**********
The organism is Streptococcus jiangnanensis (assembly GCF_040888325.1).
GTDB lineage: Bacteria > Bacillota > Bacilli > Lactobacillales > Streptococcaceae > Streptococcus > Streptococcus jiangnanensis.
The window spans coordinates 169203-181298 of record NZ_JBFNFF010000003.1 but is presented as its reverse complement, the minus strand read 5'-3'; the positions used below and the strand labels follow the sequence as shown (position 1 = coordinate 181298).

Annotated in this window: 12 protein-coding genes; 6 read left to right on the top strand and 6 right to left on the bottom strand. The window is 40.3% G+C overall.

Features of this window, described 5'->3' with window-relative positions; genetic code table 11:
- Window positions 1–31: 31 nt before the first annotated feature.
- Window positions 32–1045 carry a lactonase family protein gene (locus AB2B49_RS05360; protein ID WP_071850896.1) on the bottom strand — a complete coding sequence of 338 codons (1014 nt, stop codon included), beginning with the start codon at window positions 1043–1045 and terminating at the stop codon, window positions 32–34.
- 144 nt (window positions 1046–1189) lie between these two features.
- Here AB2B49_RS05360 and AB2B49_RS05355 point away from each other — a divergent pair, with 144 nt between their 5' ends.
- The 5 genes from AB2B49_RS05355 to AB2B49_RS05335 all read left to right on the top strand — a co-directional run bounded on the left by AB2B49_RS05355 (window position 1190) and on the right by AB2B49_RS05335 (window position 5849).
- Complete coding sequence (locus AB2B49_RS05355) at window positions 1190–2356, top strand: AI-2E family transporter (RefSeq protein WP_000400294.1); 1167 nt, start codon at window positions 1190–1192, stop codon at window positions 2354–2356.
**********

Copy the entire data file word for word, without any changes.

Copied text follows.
The organism is Streptococcus jiangnanensis (assembly GCF_040888325.1).
GTDB lineage: Bacteria > Bacillota > Bacilli > Lactobacillales > Streptococcaceae > Streptococcus > Streptococcus jiangnanensis.
The window spans coordinates 169203-181298 of record NZ_JBFNFF010000003.1 but is presented as its reverse complement, the minus strand read 5'-3'; the positions used below and the strand labels follow the sequence as shown (position 1 = coordinate 181298).

Annotated in this window: 12 protein-coding genes; 6 read left to right on the top strand and 6 right to left on the bottom strand. The window is 40.3% G+C overall.

Features of this window, described 5'->3' with window-relative positions; genetic code table 11:
- Window positions 1–31: 31 nt before the first annotated feature.
- Window positions 32–1045 carry a lactonase family protein gene (locus AB2B49_RS05360; protein ID WP_071850896.1) on the bottom strand — a complete coding sequence of 338 codons (1014 nt, stop codon included), beginning with the start codon at window positions 1043–1045 and terminating at the stop codon, window positions 32–34.
- 144 nt (window positions 1046–1189) lie between these two features.
- Here AB2B49_RS05360 and AB2B49_RS05355 point away from each other — a divergent pair, with 144 nt between their 5' ends.
- The 5 genes from AB2B49_RS05355 to AB2B49_RS05335 all read left to right on the top strand — a co-directional run bounded on the left by AB2B49_RS05355 (window position 1190) and on the right by AB2B49_RS05335 (window position 5849).
- Complete coding sequence (locus AB2B49_RS05355) at window positions 1190–2356, top strand: AI-2E family transporter (RefSeq protein WP_000400294.1); 1167 nt, start codon at window positions 1190–1192, stop codon at window positions 2354–2356.